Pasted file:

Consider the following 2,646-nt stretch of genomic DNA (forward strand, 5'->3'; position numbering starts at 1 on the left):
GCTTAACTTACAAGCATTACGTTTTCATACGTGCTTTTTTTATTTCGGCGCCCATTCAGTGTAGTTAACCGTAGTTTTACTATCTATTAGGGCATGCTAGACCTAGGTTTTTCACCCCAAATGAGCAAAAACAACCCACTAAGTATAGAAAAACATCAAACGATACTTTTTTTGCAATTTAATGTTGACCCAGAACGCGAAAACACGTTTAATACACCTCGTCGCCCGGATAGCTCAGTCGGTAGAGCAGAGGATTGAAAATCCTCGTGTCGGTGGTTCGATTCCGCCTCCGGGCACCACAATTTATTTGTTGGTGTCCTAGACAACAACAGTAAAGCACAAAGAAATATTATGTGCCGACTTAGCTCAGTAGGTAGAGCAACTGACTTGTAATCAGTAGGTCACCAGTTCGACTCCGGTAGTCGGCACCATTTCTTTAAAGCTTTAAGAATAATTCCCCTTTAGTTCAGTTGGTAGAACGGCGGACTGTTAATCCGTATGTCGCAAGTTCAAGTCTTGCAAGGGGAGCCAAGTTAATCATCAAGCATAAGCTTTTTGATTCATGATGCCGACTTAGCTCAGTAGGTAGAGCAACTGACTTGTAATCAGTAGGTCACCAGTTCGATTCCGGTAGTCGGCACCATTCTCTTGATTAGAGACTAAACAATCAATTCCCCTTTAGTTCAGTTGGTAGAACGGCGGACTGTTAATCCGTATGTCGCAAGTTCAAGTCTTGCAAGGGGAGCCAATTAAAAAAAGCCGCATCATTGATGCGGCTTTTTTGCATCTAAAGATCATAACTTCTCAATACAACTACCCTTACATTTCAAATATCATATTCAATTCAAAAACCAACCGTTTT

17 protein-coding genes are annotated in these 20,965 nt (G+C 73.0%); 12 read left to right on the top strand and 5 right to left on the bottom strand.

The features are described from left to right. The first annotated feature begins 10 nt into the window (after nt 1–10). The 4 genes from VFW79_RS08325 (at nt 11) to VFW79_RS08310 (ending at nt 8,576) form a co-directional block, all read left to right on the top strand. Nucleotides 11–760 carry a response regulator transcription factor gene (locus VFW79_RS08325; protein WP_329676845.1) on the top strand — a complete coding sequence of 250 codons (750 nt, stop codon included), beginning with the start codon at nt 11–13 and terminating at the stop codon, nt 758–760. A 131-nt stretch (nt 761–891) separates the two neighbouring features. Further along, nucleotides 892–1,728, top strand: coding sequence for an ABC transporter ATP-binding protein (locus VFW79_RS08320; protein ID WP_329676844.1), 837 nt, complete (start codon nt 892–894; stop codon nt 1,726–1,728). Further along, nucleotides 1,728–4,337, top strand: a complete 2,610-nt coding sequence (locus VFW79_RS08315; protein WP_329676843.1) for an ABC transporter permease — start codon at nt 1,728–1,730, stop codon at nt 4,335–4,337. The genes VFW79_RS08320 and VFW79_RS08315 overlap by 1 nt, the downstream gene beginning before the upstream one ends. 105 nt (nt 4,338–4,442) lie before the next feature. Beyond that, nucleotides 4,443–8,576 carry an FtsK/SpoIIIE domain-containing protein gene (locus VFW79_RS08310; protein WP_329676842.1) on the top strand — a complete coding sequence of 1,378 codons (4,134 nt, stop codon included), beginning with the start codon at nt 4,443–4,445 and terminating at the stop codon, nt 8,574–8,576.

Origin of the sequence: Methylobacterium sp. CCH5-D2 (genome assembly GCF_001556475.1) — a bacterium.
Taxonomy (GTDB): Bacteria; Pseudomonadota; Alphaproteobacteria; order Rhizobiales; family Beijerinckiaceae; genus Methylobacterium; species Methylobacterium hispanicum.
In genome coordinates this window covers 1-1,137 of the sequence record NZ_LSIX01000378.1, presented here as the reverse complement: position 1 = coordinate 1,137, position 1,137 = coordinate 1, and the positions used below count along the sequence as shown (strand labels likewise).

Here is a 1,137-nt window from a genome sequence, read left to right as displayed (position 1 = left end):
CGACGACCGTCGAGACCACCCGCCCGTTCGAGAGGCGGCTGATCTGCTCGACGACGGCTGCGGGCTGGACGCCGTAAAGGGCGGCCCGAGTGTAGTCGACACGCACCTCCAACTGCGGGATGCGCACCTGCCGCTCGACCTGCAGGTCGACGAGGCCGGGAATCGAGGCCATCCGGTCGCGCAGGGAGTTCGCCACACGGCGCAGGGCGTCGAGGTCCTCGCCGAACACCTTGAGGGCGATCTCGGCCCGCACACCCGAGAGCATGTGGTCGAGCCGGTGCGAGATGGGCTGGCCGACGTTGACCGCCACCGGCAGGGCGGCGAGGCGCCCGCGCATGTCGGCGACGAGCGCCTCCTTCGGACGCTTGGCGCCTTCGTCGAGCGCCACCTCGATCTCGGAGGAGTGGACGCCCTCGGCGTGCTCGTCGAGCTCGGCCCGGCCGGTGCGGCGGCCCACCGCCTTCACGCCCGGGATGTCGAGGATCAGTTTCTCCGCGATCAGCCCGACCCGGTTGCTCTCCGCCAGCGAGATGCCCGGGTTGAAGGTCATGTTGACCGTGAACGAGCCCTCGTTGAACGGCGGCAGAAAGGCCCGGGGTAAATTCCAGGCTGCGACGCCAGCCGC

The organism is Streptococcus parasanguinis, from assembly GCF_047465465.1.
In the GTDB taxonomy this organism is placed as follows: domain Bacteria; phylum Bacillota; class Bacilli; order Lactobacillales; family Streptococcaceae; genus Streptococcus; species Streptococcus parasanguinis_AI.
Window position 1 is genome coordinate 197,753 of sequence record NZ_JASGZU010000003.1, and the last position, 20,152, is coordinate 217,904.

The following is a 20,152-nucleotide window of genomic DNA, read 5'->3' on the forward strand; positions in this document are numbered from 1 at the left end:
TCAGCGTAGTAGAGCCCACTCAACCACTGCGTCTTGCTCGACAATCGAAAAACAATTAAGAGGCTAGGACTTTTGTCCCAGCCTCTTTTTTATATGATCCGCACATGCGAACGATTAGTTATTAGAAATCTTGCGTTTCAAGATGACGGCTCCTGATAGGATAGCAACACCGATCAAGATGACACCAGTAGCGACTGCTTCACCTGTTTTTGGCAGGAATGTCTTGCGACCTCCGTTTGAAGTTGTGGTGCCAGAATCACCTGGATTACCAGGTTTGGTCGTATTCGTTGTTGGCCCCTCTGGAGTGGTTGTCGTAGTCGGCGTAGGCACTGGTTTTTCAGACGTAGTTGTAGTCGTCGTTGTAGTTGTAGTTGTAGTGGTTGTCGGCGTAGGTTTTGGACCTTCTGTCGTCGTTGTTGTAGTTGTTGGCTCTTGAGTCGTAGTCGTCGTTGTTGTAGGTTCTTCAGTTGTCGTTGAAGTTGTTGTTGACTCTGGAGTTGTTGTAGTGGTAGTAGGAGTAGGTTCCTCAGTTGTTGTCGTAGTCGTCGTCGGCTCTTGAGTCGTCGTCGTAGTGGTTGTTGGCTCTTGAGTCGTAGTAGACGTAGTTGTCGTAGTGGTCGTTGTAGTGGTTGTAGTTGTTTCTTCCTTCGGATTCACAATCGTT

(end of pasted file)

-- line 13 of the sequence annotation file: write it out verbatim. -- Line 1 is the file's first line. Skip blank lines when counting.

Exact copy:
The following is a 20,152-nucleotide window of genomic DNA, read 5'->3' on the forward strand; positions in this document are numbered from 1 at the left end: